Max

  29. 79
    manacker Says:

    PeterM

    School teachers are paid by the taxpayer to educate their children in the essential subjects required to be able to pass their “O-levels”, “A-levels”, graduate from “high school” or “gymnasium”, pass university entrance exams, or whatever, and eventually be armed with the necessary skills and knowledge to become productive citizens.

    They (hopefully) know the subject matter they are teaching and also (hopefully) have learned the pedagogical skills required to be able to teach this subject matter to the children in their classes.

    But they are not paid to frighten the school children with their own personal anxieties about impending climate doomsday (or anything else, for that matter). That simply is not their job.

    But, unfortunately, this is happening in many instances.

    Max

  30. 80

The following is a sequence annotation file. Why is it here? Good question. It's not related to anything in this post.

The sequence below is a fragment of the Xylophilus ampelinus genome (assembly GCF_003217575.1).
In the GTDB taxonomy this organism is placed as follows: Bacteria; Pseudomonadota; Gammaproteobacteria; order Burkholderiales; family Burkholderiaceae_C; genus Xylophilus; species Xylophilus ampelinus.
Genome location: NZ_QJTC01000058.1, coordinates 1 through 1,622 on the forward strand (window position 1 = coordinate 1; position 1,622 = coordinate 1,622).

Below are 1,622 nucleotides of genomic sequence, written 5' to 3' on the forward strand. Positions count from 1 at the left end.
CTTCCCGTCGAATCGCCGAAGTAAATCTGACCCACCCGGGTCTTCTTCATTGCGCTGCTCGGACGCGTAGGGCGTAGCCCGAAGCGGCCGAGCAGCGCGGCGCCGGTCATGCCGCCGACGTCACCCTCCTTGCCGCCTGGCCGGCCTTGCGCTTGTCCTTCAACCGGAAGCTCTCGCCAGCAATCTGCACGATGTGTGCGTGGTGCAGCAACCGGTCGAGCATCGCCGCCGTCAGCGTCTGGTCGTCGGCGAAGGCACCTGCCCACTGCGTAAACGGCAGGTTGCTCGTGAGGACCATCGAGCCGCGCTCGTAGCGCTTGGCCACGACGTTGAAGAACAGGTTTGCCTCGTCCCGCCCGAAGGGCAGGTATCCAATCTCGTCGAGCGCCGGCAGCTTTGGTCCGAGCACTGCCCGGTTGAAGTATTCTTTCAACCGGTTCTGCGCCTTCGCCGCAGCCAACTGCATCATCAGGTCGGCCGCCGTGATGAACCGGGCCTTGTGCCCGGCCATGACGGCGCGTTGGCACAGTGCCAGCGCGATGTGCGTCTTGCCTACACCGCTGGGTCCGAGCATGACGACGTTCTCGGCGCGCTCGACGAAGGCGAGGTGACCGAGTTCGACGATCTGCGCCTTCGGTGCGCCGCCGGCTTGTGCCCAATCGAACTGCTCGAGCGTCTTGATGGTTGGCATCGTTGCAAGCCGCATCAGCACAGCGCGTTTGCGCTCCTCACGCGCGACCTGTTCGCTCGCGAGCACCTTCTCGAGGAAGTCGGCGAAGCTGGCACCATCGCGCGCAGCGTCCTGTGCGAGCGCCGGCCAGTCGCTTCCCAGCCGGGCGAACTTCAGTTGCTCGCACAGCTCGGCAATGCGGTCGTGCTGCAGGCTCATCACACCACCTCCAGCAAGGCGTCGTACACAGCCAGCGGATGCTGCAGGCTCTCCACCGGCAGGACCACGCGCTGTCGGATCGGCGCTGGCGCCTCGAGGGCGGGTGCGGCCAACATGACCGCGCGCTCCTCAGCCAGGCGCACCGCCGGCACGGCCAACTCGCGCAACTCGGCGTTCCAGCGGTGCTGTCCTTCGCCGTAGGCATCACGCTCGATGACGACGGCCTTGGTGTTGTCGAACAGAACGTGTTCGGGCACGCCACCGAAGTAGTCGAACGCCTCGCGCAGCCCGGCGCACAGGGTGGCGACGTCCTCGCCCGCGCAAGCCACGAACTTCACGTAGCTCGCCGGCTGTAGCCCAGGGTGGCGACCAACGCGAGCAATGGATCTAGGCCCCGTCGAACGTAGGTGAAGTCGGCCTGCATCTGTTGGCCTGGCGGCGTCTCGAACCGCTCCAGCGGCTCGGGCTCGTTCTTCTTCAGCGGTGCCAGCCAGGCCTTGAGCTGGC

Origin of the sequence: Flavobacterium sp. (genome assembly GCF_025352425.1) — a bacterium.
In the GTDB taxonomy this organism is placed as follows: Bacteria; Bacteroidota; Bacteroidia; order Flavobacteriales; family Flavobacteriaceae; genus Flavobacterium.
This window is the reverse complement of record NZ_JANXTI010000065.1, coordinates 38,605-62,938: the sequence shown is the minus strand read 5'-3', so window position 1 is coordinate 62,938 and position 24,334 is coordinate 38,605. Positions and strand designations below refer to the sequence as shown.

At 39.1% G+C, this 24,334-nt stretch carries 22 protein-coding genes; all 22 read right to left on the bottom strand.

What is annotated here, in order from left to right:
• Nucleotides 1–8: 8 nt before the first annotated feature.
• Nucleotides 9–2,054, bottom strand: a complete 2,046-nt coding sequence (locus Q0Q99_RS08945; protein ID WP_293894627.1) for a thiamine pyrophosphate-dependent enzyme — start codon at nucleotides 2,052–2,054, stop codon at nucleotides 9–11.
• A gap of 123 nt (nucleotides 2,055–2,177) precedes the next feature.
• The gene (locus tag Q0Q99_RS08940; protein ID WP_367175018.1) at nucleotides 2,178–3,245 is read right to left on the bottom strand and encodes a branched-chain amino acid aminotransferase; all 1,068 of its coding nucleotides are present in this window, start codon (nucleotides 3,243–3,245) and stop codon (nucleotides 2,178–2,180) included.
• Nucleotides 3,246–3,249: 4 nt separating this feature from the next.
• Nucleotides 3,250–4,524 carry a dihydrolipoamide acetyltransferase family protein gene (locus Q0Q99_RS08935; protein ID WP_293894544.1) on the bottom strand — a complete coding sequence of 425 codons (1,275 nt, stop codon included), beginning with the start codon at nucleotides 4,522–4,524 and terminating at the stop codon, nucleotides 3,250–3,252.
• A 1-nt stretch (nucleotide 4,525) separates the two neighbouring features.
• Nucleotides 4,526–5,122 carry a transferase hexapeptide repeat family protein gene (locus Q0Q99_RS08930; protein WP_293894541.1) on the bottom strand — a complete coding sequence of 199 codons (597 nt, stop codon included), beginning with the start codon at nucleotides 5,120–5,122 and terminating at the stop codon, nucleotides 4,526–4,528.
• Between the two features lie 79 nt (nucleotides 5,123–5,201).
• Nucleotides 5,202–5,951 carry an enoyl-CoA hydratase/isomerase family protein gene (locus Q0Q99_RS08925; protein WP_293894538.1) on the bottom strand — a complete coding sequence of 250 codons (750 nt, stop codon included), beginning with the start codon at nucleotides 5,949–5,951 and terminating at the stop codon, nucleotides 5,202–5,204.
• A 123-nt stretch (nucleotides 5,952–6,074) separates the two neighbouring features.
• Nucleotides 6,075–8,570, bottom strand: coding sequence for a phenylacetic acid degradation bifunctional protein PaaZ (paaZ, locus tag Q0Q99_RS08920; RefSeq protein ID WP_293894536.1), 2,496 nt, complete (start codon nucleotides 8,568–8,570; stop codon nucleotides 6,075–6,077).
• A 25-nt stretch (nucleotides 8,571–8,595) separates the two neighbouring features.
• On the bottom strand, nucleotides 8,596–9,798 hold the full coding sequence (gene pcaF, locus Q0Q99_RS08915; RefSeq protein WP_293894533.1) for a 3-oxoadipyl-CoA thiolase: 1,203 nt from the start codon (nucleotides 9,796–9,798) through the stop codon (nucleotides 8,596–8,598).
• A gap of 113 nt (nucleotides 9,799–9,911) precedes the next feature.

manacker Says:

    PeterM

    Further to my earlier post

    Kids fear global warming
    http://www.prnewswire.com/news-releases/kids-fear-global-warming-more-than-terrorism-car-crashes-and-cancer-according-to-national-earth-day-survey-58684647.html

    Nearly 60 percent of children said they feared global warming and environmental disasters-such as hurricanes, tornados and flooding-more than terrorism, car crashes, and even cancer.

    Cool!

    Nearly one-third of children reported thinking about global warming a lot and worrying about how the effects of global warming will change the planet and directly impact their lives.

    Job well done, teachers!

    Or how about this report
    http://www.treehugger.com/files/2009/04/kids-worry-about-environment.php